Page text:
• 10/1/2019

    Doha, 30 September, 2019: A new study carried out by Hamad Medical Corporation’s (HMC) Hamad Trauma Center has found child car seats in Qatar are widely available and affordable.  

    The study, which was carried out as part of the Qatar Foundation National Priorities Research Program (NPRP 7-1681-3-429) Grant ‘Young Kids in Safe Seats’, was conducted by the Hamad Trauma Center in partnership with Primary Health Care Corporation (PHCC) and the International Injury Research Unit of the Bloomberg School of Public Health, Johns Hopkins University, in Baltimore, Maryland, US.

    “The primary objective of the study was to compare interventions designed to increase the use of car seats by children under the age of five years old. The study also collected baseline information on other aspects of car seat or child restraint systems used amongst these children,” said Dr. Ruben Peralta, Senior Consultant, Director of the Trauma and Surgical Critical Care Fellowship Program at the Hamad Trauma Center.

    Dr. Peralta, who was also the Lead Principal Investigator for the study, said the findings of the research were very positive, showing that a wide variety of car seats, at a wide price range, are available at retail outlets in the country. 

    “Importantly, all the car seats complied with the European standard for car seat quality. Based on the minimum wage to sponsor immediate family members (spouse or children) to join them to live in Qatar, the median price for a child car seat was equivalent to one day’s pay,’’ explained Dr. Peralta.

    “The World Health Organization Eastern Mediterranean Regional Office has identified the need to increase the use of child car seats as a priority for reducing the incidence of preventable injuries to child passengers in the region. Anecdotal reports have attributed low child car seat use to their expense and unavailability, prompting car seat giveaway programs, but an assessment of the local market had not been conducted before this recent study,” added Dr. Peralta. 

    Dr. Rafael Consunji, a co-investigator on the study and Director of the Hamad Injury Prevention Program explained that the study findings set the stage for future concerted efforts to support the implementation and enforcement of a national car seat law for Qatar.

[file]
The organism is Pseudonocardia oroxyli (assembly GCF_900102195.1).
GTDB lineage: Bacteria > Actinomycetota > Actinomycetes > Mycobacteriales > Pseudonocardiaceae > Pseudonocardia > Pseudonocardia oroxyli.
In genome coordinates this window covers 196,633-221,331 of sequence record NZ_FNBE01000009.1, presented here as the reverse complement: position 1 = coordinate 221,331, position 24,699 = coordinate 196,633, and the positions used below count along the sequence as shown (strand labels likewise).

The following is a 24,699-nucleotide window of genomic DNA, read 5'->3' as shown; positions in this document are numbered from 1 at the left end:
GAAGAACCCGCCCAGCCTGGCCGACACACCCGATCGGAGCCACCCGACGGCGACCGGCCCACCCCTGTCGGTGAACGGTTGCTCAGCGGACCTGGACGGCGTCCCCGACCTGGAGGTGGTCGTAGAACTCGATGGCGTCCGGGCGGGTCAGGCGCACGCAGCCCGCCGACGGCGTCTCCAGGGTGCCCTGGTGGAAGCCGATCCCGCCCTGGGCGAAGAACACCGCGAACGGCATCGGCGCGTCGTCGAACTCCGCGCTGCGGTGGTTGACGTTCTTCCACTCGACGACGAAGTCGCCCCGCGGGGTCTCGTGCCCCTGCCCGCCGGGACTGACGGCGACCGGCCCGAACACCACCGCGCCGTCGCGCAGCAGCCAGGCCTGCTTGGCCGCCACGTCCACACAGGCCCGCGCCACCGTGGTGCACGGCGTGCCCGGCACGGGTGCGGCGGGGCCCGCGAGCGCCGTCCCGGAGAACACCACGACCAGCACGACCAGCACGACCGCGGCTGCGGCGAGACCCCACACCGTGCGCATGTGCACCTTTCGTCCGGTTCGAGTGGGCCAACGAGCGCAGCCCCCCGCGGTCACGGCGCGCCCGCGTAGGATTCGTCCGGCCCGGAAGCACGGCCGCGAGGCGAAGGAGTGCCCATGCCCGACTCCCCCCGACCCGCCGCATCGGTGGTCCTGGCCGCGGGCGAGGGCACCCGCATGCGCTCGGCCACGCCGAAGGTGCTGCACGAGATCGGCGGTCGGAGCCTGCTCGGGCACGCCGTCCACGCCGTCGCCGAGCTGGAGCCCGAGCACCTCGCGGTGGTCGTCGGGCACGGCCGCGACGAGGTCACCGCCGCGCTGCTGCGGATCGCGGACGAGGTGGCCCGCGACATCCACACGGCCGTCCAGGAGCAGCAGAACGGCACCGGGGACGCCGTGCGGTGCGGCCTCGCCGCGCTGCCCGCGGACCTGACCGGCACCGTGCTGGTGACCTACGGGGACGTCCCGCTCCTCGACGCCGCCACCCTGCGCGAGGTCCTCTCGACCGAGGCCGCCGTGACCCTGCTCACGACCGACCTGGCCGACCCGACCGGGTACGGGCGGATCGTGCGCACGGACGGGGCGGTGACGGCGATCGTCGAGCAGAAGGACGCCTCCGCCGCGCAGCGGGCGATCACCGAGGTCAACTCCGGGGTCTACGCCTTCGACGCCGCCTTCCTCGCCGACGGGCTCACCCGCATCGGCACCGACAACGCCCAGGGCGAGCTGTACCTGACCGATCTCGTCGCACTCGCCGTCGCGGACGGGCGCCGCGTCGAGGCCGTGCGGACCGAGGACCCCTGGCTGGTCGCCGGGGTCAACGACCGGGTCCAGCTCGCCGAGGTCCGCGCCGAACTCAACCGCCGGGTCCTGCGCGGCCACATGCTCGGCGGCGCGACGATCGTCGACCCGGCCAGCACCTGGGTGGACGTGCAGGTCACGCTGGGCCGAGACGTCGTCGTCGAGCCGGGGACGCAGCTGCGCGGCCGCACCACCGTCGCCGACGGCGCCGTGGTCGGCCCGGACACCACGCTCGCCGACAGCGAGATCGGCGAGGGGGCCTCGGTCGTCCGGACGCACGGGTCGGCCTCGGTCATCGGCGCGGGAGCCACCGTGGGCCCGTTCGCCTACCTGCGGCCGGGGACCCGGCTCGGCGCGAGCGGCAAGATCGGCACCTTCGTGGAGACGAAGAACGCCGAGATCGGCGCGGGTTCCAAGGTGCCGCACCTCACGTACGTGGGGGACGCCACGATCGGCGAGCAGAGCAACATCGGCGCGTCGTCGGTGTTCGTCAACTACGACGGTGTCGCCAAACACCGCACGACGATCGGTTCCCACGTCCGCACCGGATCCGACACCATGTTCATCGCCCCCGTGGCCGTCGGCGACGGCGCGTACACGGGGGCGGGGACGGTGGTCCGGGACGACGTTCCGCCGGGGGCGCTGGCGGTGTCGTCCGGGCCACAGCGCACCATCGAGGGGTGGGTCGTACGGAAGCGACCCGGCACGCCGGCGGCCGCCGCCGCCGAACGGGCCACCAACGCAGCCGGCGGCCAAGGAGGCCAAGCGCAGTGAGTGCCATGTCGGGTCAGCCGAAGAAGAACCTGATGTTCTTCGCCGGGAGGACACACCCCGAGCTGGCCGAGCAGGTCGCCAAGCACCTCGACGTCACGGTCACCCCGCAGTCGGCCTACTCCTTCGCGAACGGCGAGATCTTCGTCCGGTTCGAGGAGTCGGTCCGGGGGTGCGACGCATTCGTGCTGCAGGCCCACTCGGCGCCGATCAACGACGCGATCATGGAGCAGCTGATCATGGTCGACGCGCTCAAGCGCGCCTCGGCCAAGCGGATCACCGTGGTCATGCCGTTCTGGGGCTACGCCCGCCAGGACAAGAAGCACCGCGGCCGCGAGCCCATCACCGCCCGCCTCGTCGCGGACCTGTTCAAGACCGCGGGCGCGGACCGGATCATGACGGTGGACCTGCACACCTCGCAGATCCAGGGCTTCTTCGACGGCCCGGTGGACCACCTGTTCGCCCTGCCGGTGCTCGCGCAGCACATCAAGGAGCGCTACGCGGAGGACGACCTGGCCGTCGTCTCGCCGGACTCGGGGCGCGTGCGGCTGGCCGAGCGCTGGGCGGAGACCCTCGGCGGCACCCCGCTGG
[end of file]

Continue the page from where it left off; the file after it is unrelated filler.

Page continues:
“This study shows that the local market can provide globally-certified and reasonably priced car seats for all children in Qatar. Unavailability and expense cannot be cited as barriers to their use and the market is prepared for legislation requiring car seats. This is of utmost importance because properly restraining children in car seats is the only proven means of preventing severe injuries and deaths to our most precious and vulnerable passengers,” stated Dr. Consunji.

    The Hamad Injury Prevention Program is offering the following road safety recommendations for all families with children in Qatar.
    •Children should be seated in an appropriate child restraint at all times when in a vehicle.  
    •Rear-facing car seats must always face the rear of the vehicle. Children up to the age of three years are advised to remain in a rear-facing car seat as long as they are within the height and weight limits set by the car seat manufacturer.
    •Forward-facing car seats must always face the front of the vehicle. Children aged four to seven years are advised to use a forward-facing car seat as long as they are within the height and weight set by the car seat manufacturer.
    •Convertible car seats can be used in both rear- and forward-facing positions. Rear-facing seats can accommodate children weighing between 13.6 to 20 kilograms (30-45 lbs.) and forward-facing seats can be used up to 18 to 30 kilograms (40-65 lbs.), depending on the model. 
    •A child seat or booster seat is a forward-facing car seat that must be used with a lap-shoulder belt by children who have outgrown their forward-facing seats. Children should be kept in a booster seat until they have grown into the minimum height and weight to properly use a seat belt, usually 1.45m and between 36 to 45 kilograms.